6. I'm baffled by how even Africans don't seem to know the names of places and things in their lands, as if there was nothing before colonization. What was the name before city of christ? What did the native people call it? Almost everything is named after/commemorating whites…..I thought it was primarily the Americans that lost themselves to whiteness. Despite this, I still look forward to returning home. Our strong roots/ancestors are still there, even if we can't call them by name.

  7. Africa mans maintenance structure is terrible and 0- nothing. I donโ€™t know when the black man is going to get their act together and build structures that last and maintenance is kept strong. Too many abandoned buildings left. As far as I am concerned the people in government should stop looting and start building.

  8. Hi Maya i'm a beninois from benin republic living in cote ivoire i've been following you since then BUT BUT BUT it's seems that you don't want to go to benin because you went to nigeria; to togo and benin not yet. I will be sending text message till you go . Please please there are a lot to see. Proud to be VAUDOUN proud to be beninois proud to be african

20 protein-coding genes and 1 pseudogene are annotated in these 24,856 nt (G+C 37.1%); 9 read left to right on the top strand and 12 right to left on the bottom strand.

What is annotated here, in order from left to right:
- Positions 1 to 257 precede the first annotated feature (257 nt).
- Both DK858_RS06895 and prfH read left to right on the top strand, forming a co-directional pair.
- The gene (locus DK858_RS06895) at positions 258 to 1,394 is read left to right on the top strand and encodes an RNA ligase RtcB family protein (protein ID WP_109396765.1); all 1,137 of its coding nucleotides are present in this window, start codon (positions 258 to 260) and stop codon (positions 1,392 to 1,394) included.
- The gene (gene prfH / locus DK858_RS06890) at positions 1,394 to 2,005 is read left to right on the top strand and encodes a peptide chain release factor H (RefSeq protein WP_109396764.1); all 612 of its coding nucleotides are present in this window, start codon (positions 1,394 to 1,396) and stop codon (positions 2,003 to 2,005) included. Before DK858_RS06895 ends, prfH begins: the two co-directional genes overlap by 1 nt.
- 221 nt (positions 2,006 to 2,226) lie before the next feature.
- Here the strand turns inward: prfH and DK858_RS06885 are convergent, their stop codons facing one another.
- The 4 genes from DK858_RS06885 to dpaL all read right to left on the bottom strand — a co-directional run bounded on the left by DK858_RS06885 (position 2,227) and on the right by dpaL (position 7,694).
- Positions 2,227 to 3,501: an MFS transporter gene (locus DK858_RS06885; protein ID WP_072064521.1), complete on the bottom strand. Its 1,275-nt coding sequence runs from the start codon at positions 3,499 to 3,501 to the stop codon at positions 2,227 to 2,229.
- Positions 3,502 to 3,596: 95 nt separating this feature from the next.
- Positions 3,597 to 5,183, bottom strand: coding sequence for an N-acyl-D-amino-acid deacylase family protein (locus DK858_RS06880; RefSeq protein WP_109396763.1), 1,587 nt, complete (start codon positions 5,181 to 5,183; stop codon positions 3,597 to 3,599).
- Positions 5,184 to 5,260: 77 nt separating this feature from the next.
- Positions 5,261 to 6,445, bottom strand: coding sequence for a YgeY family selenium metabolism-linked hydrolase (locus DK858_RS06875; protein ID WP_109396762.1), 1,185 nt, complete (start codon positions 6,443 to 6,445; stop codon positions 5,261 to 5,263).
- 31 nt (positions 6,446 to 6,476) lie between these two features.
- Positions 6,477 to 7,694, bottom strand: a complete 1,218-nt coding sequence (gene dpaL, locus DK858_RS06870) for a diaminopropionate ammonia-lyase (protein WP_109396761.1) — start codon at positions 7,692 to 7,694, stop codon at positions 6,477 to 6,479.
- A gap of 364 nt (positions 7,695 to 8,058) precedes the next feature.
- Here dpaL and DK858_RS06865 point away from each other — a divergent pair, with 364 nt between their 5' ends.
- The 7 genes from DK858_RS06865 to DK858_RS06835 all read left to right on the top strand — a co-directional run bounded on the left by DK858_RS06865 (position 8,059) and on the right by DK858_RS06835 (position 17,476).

9. The " Slave "(or not)Trade๐Ÿ’€๐Ÿ‘ปโ˜ ๏ธ
    ย African โค๏ธ ๐Ÿ’” ๐Ÿ’›Resistance :
    Introduction – Africans started to fight the transatlantic trafficking / trade as soon as it began. Their freedom fights were multifaceted and covered four continents over four centuries. Still, they have often been underestimated, overlooked, or forgotten. African resistance was reported in European sources only when it concerned attacks on "slave" ships and company barracoons, but acts of resistance also took place far from the coast and thus escaped the ย " slaversโ€™ " attention.

    To discover them, oral history, archaeology, autobiographies and biographies of African victims of the "slave" trade have to be probed.

    Taken together, these various sources offer a detailed image of the varied strategies Africans used to defend themselves from and mount attacks against the trade.